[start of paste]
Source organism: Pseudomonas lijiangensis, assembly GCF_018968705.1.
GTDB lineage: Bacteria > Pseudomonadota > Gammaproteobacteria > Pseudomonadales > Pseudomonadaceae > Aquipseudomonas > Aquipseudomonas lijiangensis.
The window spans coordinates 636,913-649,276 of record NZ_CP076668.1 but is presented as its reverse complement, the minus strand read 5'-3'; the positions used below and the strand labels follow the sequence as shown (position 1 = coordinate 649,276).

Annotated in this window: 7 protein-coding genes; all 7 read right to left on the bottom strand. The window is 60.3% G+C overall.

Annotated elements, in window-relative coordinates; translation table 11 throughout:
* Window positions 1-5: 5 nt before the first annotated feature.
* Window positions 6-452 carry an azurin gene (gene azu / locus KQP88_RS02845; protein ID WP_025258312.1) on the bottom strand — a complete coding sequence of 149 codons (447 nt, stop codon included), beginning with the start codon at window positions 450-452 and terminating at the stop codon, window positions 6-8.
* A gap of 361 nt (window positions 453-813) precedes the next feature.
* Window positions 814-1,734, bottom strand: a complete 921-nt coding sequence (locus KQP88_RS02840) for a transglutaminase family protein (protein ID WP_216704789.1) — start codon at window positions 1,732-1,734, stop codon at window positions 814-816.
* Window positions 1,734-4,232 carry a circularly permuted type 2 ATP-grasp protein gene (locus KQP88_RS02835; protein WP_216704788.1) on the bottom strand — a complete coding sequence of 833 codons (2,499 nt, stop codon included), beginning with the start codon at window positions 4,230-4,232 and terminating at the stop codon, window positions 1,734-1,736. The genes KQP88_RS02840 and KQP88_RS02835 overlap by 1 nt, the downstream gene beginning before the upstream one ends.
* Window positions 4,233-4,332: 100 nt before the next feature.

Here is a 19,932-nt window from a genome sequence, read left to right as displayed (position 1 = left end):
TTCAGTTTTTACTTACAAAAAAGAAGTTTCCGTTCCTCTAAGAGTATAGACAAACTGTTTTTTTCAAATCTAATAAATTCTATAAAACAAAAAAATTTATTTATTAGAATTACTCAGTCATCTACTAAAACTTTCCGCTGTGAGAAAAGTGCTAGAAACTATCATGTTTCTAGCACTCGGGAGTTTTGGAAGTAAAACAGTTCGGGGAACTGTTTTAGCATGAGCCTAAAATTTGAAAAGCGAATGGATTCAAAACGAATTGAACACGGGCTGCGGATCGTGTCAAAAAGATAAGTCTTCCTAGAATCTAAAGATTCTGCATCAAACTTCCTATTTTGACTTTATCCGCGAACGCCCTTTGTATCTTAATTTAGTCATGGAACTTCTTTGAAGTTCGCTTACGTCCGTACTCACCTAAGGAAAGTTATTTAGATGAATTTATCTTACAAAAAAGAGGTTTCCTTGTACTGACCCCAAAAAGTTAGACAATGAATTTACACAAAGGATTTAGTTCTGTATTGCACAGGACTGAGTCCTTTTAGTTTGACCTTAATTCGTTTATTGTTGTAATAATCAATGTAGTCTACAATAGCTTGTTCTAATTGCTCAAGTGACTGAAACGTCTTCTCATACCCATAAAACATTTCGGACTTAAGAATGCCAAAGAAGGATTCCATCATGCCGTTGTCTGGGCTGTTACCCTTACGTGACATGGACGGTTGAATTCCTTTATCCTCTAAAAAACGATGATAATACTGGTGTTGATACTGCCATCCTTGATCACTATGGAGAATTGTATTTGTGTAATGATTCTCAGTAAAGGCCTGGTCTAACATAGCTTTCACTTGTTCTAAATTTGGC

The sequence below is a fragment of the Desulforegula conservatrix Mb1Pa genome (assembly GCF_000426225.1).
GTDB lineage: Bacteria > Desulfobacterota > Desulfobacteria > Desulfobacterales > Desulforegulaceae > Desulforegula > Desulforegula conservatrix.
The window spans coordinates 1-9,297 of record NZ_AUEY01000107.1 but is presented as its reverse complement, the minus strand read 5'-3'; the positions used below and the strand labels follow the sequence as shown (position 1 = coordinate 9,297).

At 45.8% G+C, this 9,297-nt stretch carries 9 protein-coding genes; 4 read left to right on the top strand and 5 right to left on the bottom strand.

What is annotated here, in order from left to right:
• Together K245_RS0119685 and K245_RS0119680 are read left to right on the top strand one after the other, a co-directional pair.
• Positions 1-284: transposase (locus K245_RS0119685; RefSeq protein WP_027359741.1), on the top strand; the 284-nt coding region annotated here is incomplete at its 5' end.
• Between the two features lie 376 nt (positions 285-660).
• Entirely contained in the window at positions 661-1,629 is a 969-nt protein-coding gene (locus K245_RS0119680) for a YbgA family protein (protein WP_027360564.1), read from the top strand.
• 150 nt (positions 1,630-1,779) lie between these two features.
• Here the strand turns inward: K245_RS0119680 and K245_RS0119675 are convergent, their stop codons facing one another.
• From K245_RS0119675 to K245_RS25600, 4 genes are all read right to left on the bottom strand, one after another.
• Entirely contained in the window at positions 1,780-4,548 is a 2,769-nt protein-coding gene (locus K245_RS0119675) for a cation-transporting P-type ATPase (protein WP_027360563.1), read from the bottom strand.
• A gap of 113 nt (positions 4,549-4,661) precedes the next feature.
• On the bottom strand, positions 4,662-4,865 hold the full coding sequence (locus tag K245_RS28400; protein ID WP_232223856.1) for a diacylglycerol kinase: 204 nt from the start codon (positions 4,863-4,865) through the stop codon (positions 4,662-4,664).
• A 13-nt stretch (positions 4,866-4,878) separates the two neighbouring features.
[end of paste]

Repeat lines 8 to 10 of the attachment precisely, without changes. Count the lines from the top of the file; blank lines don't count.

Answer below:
* A gap of 361 nt (window positions 453-813) precedes the next feature.
* Window positions 814-1,734, bottom strand: a complete 921-nt coding sequence (locus KQP88_RS02840) for a transglutaminase family protein (protein ID WP_216704789.1) — start codon at window positions 1,732-1,734, stop codon at window positions 814-816.
* Window positions 1,734-4,232 carry a circularly permuted type 2 ATP-grasp protein gene (locus KQP88_RS02835; protein WP_216704788.1) on the bottom strand — a complete coding sequence of 833 codons (2,499 nt, stop codon included), beginning with the start codon at window positions 4,230-4,232 and terminating at the stop codon, window positions 1,734-1,736. The genes KQP88_RS02840 and KQP88_RS02835 overlap by 1 nt, the downstream gene beginning before the upstream one ends.